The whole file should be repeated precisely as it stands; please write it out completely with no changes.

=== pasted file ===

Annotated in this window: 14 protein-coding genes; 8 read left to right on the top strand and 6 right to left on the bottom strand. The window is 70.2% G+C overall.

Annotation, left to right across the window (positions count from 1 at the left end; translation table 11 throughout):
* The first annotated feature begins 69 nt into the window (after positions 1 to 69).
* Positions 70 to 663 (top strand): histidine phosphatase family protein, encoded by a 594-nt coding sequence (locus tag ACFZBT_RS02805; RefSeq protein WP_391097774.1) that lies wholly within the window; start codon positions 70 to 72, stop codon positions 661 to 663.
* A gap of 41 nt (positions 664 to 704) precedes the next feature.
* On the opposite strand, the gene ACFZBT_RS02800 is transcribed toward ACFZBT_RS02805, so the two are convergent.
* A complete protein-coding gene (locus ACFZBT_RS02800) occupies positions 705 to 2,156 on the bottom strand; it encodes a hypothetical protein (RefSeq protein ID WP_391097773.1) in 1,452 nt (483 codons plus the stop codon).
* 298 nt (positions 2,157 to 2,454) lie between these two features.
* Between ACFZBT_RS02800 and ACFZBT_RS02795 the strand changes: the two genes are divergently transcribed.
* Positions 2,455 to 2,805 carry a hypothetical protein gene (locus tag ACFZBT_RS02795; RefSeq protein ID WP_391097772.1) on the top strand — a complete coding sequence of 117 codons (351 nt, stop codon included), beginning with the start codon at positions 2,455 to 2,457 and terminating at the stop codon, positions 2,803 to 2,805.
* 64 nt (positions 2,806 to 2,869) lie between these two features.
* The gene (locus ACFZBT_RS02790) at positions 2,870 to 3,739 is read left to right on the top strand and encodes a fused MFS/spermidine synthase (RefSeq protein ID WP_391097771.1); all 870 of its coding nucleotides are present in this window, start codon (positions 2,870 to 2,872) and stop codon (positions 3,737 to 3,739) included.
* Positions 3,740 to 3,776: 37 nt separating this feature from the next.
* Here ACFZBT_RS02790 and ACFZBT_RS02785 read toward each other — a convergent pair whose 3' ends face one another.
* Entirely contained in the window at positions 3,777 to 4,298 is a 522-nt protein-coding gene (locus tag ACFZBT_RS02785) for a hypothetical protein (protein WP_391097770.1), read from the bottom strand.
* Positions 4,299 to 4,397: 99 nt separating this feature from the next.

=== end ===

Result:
Annotated in this window: 14 protein-coding genes; 8 read left to right on the top strand and 6 right to left on the bottom strand. The window is 70.2% G+C overall.

Annotation, left to right across the window (positions count from 1 at the left end; translation table 11 throughout):
* The first annotated feature begins 69 nt into the window (after positions 1 to 69).
* Positions 70 to 663 (top strand): histidine phosphatase family protein, encoded by a 594-nt coding sequence (locus tag ACFZBT_RS02805; RefSeq protein WP_391097774.1) that lies wholly within the window; start codon positions 70 to 72, stop codon positions 661 to 663.
* A gap of 41 nt (positions 664 to 704) precedes the next feature.
* On the opposite strand, the gene ACFZBT_RS02800 is transcribed toward ACFZBT_RS02805, so the two are convergent.
* A complete protein-coding gene (locus ACFZBT_RS02800) occupies positions 705 to 2,156 on the bottom strand; it encodes a hypothetical protein (RefSeq protein ID WP_391097773.1) in 1,452 nt (483 codons plus the stop codon).
* 298 nt (positions 2,157 to 2,454) lie between these two features.
* Between ACFZBT_RS02800 and ACFZBT_RS02795 the strand changes: the two genes are divergently transcribed.
* Positions 2,455 to 2,805 carry a hypothetical protein gene (locus tag ACFZBT_RS02795; RefSeq protein ID WP_391097772.1) on the top strand — a complete coding sequence of 117 codons (351 nt, stop codon included), beginning with the start codon at positions 2,455 to 2,457 and terminating at the stop codon, positions 2,803 to 2,805.
* 64 nt (positions 2,806 to 2,869) lie between these two features.
* The gene (locus ACFZBT_RS02790) at positions 2,870 to 3,739 is read left to right on the top strand and encodes a fused MFS/spermidine synthase (RefSeq protein ID WP_391097771.1); all 870 of its coding nucleotides are present in this window, start codon (positions 2,870 to 2,872) and stop codon (positions 3,737 to 3,739) included.
* Positions 3,740 to 3,776: 37 nt separating this feature from the next.
* Here ACFZBT_RS02790 and ACFZBT_RS02785 read toward each other — a convergent pair whose 3' ends face one another.
* Entirely contained in the window at positions 3,777 to 4,298 is a 522-nt protein-coding gene (locus tag ACFZBT_RS02785) for a hypothetical protein (protein WP_391097770.1), read from the bottom strand.
* Positions 4,299 to 4,397: 99 nt separating this feature from the next.